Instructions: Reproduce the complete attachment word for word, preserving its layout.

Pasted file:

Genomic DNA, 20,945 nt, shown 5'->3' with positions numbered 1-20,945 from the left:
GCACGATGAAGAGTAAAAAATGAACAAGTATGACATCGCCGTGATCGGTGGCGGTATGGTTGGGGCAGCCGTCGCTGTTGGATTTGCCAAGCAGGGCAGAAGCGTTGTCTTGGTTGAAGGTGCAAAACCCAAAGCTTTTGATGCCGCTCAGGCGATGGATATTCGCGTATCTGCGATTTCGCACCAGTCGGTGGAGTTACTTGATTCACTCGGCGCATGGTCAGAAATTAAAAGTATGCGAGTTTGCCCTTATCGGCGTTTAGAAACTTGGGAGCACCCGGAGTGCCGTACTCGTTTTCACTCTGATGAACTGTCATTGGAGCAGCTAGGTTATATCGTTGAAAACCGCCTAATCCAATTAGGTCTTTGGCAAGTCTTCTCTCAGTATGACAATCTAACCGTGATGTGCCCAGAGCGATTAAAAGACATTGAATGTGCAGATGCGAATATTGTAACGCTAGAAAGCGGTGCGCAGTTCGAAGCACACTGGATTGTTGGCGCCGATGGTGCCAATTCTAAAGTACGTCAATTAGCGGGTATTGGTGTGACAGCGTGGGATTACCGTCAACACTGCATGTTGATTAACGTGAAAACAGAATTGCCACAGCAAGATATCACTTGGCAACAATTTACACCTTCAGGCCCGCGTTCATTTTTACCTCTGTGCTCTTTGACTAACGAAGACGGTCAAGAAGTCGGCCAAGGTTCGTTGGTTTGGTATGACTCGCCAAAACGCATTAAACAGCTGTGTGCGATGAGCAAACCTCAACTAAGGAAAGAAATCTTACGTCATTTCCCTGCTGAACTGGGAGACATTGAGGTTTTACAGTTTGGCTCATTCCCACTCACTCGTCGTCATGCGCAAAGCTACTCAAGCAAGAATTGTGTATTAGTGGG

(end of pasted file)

Genomic DNA, 20,945 nt, shown 5'->3' with positions numbered 1-20,945 from the left:
GCACGATGAAGAGTAAAAAATGAACAAGTATGACATCGCCGTGATCGGTGGCGGTATGGTTGGGGCAGCCGTCGCTGTTGGATTTGCCAAGCAGGGCAGAAGCGTTGTCTTGGTTGAAGGTGCAAAACCCAAAGCTTTTGATGCCGCTCAGGCGATGGATATTCGCGTATCTGCGATTTCGCACCAGTCGGTGGAGTTACTTGATTCACTCGGCGCATGGTCAGAAATTAAAAGTATGCGAGTTTGCCCTTATCGGCGTTTAGAAACTTGGGAGCACCCGGAGTGCCGTACTCGTTTTCACTCTGATGAACTGTCATTGGAGCAGCTAGGTTATATCGTTGAAAACCGCCTAATCCAATTAGGTCTTTGGCAAGTCTTCTCTCAGTATGACAATCTAACCGTGATGTGCCCAGAGCGATTAAAAGACATTGAATGTGCAGATGCGAATATTGTAACGCTAGAAAGCGGTGCGCAGTTCGAAGCACACTGGATTGTTGGCGCCGATGGTGCCAATTCTAAAGTACGTCAATTAGCGGGTATTGGTGTGACAGCGTGGGATTACCGTCAACACTGCATGTTGATTAACGTGAAAACAGAATTGCCACAGCAAGATATCACTTGGCAACAATTTACACCTTCAGGCCCGCGTTCATTTTTACCTCTGTGCTCTTTGACTAACGAAGACGGTCAAGAAGTCGGCCAAGGTTCGTTGGTTTGGTATGACTCGCCAAAACGCATTAAACAGCTGTGTGCGATGAGCAAACCTCAACTAAGGAAAGAAATCTTACGTCATTTCCCTGCTGAACTGGGAGACATTGAGGTTTTACAGTTTGGCTCATTCCCACTCACTCGTCGTCATGCGCAAAGCTACTCAAGCAAGAATTGTGTATTAGTGGG